How One Innovative District Created a Culture Shift for Positive Change

How One Innovative District Created A Culture Shift Hero

Shaped: Can you describe how last year’s Model School Conference inspired you and how big a part it played in your current efforts to build a culture that supports change and growth in the Cherokee County School District?

Cherokee County SD: During the 2016–17 school year, our district began work with Dr. Lissa Pijanowski, Senior Fellow with the International Center for Leadership in Education, on the processes of Rigorous Curriculum Design and Data Teams for Learning. As we went through these processes, I wanted to know more about how to lead these initiatives, which required a culture shift. The opportunity to attend the Model Schools Conference was just what I needed to get the bigger picture of what we were trying to achieve in our district.

The conference was inspiring and the various speakers and breakout sessions were informative. However, the conference was also transformational as it provided me with greater insight in to the “why,” and not just the “what,” surrounding the changes we needed to make in our district. I realized that we had to be more forward thinking about our curriculum choices and teaching practices to meet the needs of our students.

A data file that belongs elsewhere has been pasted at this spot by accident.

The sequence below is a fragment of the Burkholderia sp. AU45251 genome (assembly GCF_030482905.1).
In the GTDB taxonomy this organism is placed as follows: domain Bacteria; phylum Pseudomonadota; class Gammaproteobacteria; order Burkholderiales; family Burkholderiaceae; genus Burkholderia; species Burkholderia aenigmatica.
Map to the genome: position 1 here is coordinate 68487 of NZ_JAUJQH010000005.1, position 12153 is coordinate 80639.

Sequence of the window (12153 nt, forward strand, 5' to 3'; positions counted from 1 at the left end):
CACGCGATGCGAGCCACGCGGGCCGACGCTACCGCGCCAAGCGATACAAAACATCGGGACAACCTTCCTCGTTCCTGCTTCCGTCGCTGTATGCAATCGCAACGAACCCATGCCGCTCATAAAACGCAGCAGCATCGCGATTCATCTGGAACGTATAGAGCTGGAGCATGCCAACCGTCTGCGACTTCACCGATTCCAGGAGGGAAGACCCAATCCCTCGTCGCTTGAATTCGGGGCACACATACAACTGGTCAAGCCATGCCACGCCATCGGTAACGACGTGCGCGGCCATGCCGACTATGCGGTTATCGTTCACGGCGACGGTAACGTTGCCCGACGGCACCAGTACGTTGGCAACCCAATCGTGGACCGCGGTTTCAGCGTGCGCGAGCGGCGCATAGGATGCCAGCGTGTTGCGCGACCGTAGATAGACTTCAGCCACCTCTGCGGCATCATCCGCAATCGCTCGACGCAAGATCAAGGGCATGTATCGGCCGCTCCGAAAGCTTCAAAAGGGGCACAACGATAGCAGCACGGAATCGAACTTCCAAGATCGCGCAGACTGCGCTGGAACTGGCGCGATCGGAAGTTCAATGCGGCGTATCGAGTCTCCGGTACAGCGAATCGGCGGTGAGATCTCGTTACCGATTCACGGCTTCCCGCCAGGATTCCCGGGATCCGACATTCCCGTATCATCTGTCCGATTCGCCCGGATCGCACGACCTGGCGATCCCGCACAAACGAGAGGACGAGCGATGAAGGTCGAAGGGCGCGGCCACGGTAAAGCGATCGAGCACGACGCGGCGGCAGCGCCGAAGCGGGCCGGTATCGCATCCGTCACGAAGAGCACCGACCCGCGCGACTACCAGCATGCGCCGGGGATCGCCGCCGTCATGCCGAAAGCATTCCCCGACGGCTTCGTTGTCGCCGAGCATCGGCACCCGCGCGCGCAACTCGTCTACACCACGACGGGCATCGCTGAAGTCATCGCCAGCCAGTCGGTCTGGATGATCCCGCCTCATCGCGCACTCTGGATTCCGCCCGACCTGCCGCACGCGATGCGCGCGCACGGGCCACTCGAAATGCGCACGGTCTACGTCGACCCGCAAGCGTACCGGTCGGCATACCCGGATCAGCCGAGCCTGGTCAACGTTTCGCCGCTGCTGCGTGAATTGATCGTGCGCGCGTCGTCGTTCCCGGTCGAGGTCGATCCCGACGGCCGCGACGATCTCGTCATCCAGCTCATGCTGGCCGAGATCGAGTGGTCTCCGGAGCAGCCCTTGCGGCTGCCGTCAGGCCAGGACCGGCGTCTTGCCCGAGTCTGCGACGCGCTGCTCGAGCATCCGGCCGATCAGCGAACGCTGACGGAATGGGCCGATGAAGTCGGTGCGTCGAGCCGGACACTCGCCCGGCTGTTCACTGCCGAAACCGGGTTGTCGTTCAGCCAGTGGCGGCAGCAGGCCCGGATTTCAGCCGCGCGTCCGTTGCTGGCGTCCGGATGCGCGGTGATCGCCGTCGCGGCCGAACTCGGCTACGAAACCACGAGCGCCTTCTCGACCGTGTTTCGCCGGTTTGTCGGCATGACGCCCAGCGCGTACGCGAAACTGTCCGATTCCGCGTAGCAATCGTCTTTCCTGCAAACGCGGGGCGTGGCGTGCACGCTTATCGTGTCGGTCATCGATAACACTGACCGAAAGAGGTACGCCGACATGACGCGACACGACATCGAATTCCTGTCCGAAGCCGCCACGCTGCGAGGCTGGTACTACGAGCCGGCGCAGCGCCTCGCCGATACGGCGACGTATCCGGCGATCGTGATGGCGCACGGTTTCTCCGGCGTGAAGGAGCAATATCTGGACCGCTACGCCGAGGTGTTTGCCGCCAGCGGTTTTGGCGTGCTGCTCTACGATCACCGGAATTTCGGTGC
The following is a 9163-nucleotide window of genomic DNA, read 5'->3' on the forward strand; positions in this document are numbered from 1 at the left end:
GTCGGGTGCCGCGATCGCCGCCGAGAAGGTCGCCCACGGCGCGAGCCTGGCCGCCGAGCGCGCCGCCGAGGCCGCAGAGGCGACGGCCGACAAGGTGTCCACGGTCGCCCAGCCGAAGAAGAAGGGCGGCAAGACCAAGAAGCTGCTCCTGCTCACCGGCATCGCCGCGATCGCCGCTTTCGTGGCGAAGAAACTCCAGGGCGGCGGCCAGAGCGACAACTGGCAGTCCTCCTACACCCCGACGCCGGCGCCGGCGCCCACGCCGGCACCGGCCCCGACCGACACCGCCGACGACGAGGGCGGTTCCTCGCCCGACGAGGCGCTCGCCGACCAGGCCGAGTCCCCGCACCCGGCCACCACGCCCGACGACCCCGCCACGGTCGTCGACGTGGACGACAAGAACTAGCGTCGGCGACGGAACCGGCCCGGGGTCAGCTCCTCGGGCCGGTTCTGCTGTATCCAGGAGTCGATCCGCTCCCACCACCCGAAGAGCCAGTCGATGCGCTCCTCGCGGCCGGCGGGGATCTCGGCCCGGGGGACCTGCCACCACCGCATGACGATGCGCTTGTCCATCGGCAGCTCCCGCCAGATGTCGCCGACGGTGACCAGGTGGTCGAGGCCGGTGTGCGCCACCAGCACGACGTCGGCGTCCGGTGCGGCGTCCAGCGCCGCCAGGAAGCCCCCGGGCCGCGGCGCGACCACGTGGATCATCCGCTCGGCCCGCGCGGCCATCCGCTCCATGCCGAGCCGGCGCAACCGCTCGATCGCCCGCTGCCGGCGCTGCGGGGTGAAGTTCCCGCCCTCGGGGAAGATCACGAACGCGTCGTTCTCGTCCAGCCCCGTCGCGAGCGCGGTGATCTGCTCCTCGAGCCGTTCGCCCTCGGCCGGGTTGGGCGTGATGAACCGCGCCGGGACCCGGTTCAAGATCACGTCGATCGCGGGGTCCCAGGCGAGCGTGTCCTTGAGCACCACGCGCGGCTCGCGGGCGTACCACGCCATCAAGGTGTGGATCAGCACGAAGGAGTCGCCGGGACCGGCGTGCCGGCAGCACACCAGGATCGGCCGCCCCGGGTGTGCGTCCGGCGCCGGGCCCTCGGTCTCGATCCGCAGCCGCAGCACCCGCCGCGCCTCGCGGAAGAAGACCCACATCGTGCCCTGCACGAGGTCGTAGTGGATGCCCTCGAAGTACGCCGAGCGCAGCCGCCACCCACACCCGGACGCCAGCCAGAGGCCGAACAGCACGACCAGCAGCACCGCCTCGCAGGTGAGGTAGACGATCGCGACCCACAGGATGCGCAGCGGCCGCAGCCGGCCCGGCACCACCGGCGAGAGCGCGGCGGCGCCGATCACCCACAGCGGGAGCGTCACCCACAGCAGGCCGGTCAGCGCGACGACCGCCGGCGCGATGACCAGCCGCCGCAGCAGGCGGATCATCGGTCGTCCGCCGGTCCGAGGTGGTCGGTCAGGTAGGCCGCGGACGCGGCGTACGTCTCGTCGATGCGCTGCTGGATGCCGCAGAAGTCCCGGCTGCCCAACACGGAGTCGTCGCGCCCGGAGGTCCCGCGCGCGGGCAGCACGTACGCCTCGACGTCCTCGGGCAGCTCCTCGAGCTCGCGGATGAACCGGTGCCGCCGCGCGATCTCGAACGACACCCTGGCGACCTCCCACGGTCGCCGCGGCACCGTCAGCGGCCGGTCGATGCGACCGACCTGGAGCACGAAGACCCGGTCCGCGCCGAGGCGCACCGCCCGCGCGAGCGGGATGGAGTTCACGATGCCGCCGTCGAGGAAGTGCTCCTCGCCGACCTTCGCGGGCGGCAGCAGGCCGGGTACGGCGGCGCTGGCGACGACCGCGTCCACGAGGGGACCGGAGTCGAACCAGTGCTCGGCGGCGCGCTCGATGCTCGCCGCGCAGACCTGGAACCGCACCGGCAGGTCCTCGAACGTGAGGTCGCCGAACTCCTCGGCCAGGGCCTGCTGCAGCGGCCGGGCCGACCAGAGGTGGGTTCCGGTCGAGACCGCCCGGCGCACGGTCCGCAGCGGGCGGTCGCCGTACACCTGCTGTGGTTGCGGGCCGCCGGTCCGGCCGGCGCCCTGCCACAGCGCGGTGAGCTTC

Shaped: What was the process you followed for creating that culture shift?

CCSD: Our initial step to shifting the culture within our district was to develop an instructional framework, which clearly defines the district’s expectation for quality teaching across all grade levels and subject areas. Having first developed the framework allowed for the building of other curriculum needs and processes—Rigorous Curriculum Designed Units of Study, the instructional resource adoption process, digital learning implementation, and more. Complementing the instructional framework, we also instituted a clear professional development plan that includes Data Teams for Learning embedded in Professional Learning Communities and training on standards-based instruction.

One of the most important decisions in our cultural transition was to involve all stakeholders. The instructional framework went through extensive review and feedback session with administrators, teachers, students, and parents. Likewise, curriculum development and resource selection were led by classroom teachers and the Data Teams training was delivered by trained teacher leaders. Our goal with implementing our initiatives and shifting the culture was to get all stakeholders involved, which would result in more buy in.

Shaped: How has the development of data teams and Professional Learning Communities contributed to this process?